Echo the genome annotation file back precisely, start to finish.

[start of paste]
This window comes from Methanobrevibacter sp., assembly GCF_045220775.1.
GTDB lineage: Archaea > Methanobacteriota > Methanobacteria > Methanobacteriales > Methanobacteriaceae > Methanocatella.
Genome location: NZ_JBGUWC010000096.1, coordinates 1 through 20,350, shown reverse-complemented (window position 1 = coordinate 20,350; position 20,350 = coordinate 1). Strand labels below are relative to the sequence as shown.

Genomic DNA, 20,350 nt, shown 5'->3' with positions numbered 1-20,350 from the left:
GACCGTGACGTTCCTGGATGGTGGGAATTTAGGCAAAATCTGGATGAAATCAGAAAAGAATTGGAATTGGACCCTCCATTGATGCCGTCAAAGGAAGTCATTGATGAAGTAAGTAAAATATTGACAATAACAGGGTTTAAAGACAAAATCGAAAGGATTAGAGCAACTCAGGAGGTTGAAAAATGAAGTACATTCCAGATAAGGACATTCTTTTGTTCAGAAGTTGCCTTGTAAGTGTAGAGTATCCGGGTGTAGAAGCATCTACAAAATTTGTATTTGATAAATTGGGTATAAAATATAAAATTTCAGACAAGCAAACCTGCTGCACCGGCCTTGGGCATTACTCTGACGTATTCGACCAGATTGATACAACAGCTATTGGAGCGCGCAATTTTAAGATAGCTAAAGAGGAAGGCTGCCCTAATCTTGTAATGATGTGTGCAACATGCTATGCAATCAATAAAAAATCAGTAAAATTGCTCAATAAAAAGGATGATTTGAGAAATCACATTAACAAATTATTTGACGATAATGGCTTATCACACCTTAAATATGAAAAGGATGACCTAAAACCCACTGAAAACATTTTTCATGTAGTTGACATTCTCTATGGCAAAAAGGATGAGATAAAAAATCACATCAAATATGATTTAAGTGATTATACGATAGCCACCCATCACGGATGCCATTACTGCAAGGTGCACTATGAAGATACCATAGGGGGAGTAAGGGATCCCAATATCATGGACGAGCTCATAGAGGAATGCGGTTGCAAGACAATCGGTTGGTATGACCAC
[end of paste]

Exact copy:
This window comes from Methanobrevibacter sp., assembly GCF_045220775.1.
GTDB lineage: Archaea > Methanobacteriota > Methanobacteria > Methanobacteriales > Methanobacteriaceae > Methanocatella.
Genome location: NZ_JBGUWC010000096.1, coordinates 1 through 20,350, shown reverse-complemented (window position 1 = coordinate 20,350; position 20,350 = coordinate 1). Strand labels below are relative to the sequence as shown.

Genomic DNA, 20,350 nt, shown 5'->3' with positions numbered 1-20,350 from the left:
GACCGTGACGTTCCTGGATGGTGGGAATTTAGGCAAAATCTGGATGAAATCAGAAAAGAATTGGAATTGGACCCTCCATTGATGCCGTCAAAGGAAGTCATTGATGAAGTAAGTAAAATATTGACAATAACAGGGTTTAAAGACAAAATCGAAAGGATTAGAGCAACTCAGGAGGTTGAAAAATGAAGTACATTCCAGATAAGGACATTCTTTTGTTCAGAAGTTGCCTTGTAAGTGTAGAGTATCCGGGTGTAGAAGCATCTACAAAATTTGTATTTGATAAATTGGGTATAAAATATAAAATTTCAGACAAGCAAACCTGCTGCACCGGCCTTGGGCATTACTCTGACGTATTCGACCAGATTGATACAACAGCTATTGGAGCGCGCAATTTTAAGATAGCTAAAGAGGAAGGCTGCCCTAATCTTGTAATGATGTGTGCAACATGCTATGCAATCAATAAAAAATCAGTAAAATTGCTCAATAAAAAGGATGATTTGAGAAATCACATTAACAAATTATTTGACGATAATGGCTTATCACACCTTAAATATGAAAAGGATGACCTAAAACCCACTGAAAACATTTTTCATGTAGTTGACATTCTCTATGGCAAAAAGGATGAGATAAAAAATCACATCAAATATGATTTAAGTGATTATACGATAGCCACCCATCACGGATGCCATTACTGCAAGGTGCACTATGAAGATACCATAGGGGGAGTAAGGGATCCCAATATCATGGACGAGCTCATAGAGGAATGCGGTTGCAAGACAATCGGTTGGTATGACCAC